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21

Yes, there are lots of other factors. Factors affecting sea levels are no different from other natural processes: there is a large number of coupled, non-linear effects, operating on every time scale, and at every length scale, and across many orders of magnitude. The Wikipedia page Current sea level rise lists many of the known processes. And I wrote a ...


17

Here's how astronomers of the late 19th century thought the Moon would appear: Recreations in Astronomy by H. D. Warren D. D., published in 1879, via http://en.wikipedia.org/wiki/Selenography. Here's what Apollo 15 astronauts saw: Apollo 15 Lunar Module Falcon at the Hadley-Apennine landing site. Hadley Delta in the background rises approximately 4,000 ...


14

tl;dr: no. Long answer: First of all, like mentioned by others in the comments, you would need some physical mechanism to take a whole lot of water, evaporate it, and drop it at once at a place where the Grand Canyon is now. This is not something that's going to happen because of physics. If there was some extraordinary event which could have caused this, ...


12

Sedimentation rate presently varies many orders of magnitude depending on the place you observe. The rate of sedimentation is also different. Some places have continual sedimentation, others have episodic sedimentation events. That is why charts that show changes in sedimentation rate are usually done for individual sedimentary basins, to determine the ...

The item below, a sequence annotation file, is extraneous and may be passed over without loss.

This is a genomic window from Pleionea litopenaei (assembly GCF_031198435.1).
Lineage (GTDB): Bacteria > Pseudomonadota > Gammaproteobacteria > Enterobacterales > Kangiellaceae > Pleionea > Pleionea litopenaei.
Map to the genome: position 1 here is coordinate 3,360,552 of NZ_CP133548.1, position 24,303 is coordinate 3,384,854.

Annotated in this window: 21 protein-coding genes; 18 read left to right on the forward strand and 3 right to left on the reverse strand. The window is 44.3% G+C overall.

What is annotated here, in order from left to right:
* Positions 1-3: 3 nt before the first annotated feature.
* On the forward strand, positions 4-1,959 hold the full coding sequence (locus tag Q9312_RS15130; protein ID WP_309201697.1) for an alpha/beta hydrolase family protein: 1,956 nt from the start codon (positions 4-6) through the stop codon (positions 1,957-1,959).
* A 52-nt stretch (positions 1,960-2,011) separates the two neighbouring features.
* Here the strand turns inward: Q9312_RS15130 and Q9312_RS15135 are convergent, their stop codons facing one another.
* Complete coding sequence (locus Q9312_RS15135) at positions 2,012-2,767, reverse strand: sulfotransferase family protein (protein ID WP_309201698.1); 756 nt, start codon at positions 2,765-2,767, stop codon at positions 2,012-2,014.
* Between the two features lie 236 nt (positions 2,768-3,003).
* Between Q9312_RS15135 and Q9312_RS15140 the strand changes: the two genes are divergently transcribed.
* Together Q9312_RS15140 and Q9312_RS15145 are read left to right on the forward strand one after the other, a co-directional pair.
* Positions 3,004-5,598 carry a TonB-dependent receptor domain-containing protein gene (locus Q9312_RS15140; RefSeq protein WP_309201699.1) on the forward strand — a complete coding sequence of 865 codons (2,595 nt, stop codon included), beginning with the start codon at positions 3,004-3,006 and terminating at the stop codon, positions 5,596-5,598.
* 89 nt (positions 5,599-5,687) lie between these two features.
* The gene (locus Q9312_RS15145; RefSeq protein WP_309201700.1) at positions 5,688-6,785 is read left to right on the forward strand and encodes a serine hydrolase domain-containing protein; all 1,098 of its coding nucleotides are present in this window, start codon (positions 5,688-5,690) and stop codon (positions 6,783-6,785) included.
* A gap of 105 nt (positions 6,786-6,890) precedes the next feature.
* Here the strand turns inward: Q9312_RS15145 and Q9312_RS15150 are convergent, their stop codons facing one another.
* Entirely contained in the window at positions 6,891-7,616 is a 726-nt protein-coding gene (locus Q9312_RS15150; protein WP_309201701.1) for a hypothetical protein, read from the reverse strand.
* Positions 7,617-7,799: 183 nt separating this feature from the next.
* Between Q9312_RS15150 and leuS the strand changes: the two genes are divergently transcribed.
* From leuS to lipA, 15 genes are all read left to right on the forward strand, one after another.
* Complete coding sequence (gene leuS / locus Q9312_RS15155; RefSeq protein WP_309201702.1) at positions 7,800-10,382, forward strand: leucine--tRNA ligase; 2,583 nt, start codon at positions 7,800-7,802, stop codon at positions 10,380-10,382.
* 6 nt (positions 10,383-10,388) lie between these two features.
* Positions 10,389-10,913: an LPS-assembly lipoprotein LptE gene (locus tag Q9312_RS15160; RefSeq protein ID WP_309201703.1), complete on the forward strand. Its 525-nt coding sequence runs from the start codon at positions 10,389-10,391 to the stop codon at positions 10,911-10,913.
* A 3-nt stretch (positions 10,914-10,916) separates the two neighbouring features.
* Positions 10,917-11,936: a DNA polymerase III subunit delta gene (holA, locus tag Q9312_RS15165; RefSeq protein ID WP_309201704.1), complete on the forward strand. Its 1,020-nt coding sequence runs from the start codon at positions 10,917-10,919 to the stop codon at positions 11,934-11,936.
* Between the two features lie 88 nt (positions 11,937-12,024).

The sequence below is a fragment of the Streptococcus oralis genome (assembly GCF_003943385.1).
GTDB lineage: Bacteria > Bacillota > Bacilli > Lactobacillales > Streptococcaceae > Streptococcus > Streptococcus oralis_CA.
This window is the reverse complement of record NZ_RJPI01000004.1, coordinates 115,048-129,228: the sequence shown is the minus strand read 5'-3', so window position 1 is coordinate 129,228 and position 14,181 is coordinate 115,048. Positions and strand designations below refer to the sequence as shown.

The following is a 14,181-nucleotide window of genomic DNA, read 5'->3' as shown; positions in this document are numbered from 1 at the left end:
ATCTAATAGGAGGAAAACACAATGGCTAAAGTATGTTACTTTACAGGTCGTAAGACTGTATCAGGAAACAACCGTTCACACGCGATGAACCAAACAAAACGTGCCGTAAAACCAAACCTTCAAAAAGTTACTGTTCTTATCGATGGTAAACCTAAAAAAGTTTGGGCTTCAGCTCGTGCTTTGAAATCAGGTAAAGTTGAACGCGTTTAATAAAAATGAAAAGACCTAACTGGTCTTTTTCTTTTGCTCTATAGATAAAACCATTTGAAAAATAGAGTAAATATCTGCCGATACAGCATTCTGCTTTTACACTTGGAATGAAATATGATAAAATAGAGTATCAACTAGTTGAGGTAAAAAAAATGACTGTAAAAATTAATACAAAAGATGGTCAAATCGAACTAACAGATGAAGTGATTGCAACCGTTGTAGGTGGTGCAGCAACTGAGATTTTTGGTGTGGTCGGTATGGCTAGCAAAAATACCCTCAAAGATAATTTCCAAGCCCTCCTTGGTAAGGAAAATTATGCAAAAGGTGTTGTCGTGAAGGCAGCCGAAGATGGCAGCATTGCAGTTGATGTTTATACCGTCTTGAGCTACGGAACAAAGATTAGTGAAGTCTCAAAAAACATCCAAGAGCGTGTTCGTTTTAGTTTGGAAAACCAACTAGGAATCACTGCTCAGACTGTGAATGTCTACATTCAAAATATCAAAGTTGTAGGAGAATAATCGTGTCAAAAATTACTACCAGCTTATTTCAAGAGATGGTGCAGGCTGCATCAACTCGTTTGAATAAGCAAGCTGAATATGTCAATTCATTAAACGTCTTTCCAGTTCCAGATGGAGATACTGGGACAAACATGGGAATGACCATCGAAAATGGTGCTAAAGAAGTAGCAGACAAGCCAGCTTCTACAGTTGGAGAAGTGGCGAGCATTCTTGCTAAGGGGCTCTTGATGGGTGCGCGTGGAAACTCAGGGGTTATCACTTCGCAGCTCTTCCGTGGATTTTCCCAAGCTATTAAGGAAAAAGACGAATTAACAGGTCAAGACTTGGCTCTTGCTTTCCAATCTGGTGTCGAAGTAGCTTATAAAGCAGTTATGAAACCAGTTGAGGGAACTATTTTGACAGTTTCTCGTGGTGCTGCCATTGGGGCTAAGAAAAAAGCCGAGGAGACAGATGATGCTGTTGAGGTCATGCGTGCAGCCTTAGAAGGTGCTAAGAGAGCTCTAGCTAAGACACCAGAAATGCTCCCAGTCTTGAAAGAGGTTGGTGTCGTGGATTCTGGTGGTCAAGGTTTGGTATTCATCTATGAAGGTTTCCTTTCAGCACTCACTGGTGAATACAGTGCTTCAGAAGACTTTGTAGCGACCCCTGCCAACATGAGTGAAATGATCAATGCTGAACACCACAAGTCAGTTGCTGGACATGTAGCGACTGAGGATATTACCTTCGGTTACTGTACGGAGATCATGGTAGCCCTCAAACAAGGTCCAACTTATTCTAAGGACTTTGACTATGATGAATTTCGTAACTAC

10

If no new mountains were built, yes. Ultimately the processes of erosion would render the continents flat, and the seas would be left shallow and filled with sediments. The reason that this doesn't occur is that tectonic processes cause 'orogenesis', the formation of new mountains. The subduction of oceanic crust at plate margins is also responsible for ...


10

Your concept of weathering is erroneous. It is not uncovering or stripping off material. Weathering is a very slow process of breaking down rocks, soil & minerals, in-situ, via contact with the Earth's atmosphere, water & biological organisms. This can also involve heat & pressure. Erosion, as you state, involves the moving of material. This can ...


9

It appears the sands at Talakad are the result of a ecological disaster that occurred in the 17th Century. At the time, a dam was constructed north of Talakad on Kaveri River which caused the river to be diverted. This exposed a sand deposit in the river which was subsequently moved to Talakad by monsoonal winds. The following quote is from this source AB ...


8

Definitely, there are lots. As you say, sea-level is rising in most (but not all) coastal areas. Indeed, at the end of the last ice age ca. 12,000 years ago, sea-levels rose about 120 m. Many islands and land bridges — such as Beringia across the Bering Strait, and Doggerland across the North Sea — drowned. I can't find any lists of drowned islands, but ...


8

In addition to all of the above there are meanders inn the Grand Canyon which are hydraulic outcomes of 'minimum energy flow configurations'. This constrains the discharge rates that are possible - to within the normal range of hydrologic discharges. Furthermore there are several places in the Grand Canyon where there is clear evidence of the river having ...


8